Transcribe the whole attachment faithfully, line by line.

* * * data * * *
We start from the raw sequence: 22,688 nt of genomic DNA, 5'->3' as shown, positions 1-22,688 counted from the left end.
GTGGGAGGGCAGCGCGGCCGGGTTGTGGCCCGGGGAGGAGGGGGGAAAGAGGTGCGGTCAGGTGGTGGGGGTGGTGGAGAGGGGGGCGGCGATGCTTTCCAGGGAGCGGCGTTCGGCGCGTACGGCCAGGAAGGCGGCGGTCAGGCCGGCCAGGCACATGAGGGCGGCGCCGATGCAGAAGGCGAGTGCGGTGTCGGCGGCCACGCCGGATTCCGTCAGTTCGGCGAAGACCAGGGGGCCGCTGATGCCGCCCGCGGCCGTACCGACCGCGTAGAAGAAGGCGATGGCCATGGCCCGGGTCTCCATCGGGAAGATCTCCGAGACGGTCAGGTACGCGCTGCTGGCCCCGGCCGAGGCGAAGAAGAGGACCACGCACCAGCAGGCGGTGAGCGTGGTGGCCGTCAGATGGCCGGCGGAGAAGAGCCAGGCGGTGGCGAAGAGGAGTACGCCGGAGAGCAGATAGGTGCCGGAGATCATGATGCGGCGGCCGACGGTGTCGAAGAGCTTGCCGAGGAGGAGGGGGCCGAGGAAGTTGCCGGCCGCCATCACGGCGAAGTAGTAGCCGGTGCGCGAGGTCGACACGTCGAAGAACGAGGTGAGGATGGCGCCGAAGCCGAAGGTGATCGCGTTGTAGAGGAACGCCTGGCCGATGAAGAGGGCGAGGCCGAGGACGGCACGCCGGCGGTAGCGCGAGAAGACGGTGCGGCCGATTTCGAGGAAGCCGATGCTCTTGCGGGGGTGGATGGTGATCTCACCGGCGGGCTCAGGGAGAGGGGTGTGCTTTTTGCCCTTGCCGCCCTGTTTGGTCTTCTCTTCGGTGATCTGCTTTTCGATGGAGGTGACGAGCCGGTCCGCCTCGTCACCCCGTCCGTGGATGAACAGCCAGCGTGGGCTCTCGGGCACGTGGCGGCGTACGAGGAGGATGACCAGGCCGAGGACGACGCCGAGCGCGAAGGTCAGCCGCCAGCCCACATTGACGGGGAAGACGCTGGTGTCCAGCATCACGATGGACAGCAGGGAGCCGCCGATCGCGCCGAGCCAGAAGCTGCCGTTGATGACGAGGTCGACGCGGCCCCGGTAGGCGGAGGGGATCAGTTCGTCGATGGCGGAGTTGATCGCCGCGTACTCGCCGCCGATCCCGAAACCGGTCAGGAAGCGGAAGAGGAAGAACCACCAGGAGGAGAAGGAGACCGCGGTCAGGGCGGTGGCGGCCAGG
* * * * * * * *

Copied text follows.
We start from the raw sequence: 22,688 nt of genomic DNA, 5'->3' as shown, positions 1-22,688 counted from the left end.
GTGGGAGGGCAGCGCGGCCGGGTTGTGGCCCGGGGAGGAGGGGGGAAAGAGGTGCGGTCAGGTGGTGGGGGTGGTGGAGAGGGGGGCGGCGATGCTTTCCAGGGAGCGGCGTTCGGCGCGTACGGCCAGGAAGGCGGCGGTCAGGCCGGCCAGGCACATGAGGGCGGCGCCGATGCAGAAGGCGAGTGCGGTGTCGGCGGCCACGCCGGATTCCGTCAGTTCGGCGAAGACCAGGGGGCCGCTGATGCCGCCCGCGGCCGTACCGACCGCGTAGAAGAAGGCGATGGCCATGGCCCGGGTCTCCATCGGGAAGATCTCCGAGACGGTCAGGTACGCGCTGCTGGCCCCGGCCGAGGCGAAGAAGAGGACCACGCACCAGCAGGCGGTGAGCGTGGTGGCCGTCAGATGGCCGGCGGAGAAGAGCCAGGCGGTGGCGAAGAGGAGTACGCCGGAGAGCAGATAGGTGCCGGAGATCATGATGCGGCGGCCGACGGTGTCGAAGAGCTTGCCGAGGAGGAGGGGGCCGAGGAAGTTGCCGGCCGCCATCACGGCGAAGTAGTAGCCGGTGCGCGAGGTCGACACGTCGAAGAACGAGGTGAGGATGGCGCCGAAGCCGAAGGTGATCGCGTTGTAGAGGAACGCCTGGCCGATGAAGAGGGCGAGGCCGAGGACGGCACGCCGGCGGTAGCGCGAGAAGACGGTGCGGCCGATTTCGAGGAAGCCGATGCTCTTGCGGGGGTGGATGGTGATCTCACCGGCGGGCTCAGGGAGAGGGGTGTGCTTTTTGCCCTTGCCGCCCTGTTTGGTCTTCTCTTCGGTGATCTGCTTTTCGATGGAGGTGACGAGCCGGTCCGCCTCGTCACCCCGTCCGTGGATGAACAGCCAGCGTGGGCTCTCGGGCACGTGGCGGCGTACGAGGAGGATGACCAGGCCGAGGACGACGCCGAGCGCGAAGGTCAGCCGCCAGCCCACATTGACGGGGAAGACGCTGGTGTCCAGCATCACGATGGACAGCAGGGAGCCGCCGATCGCGCCGAGCCAGAAGCTGCCGTTGATGACGAGGTCGACGCGGCCCCGGTAGGCGGAGGGGATCAGTTCGTCGATGGCGGAGTTGATCGCCGCGTACTCGCCGCCGATCCCGAAACCGGTCAGGAAGCGGAAGAGGAAGAACCACCAGGAGGAGAAGGAGACCGCGGTCAGGGCGGTGGCGGCCAGG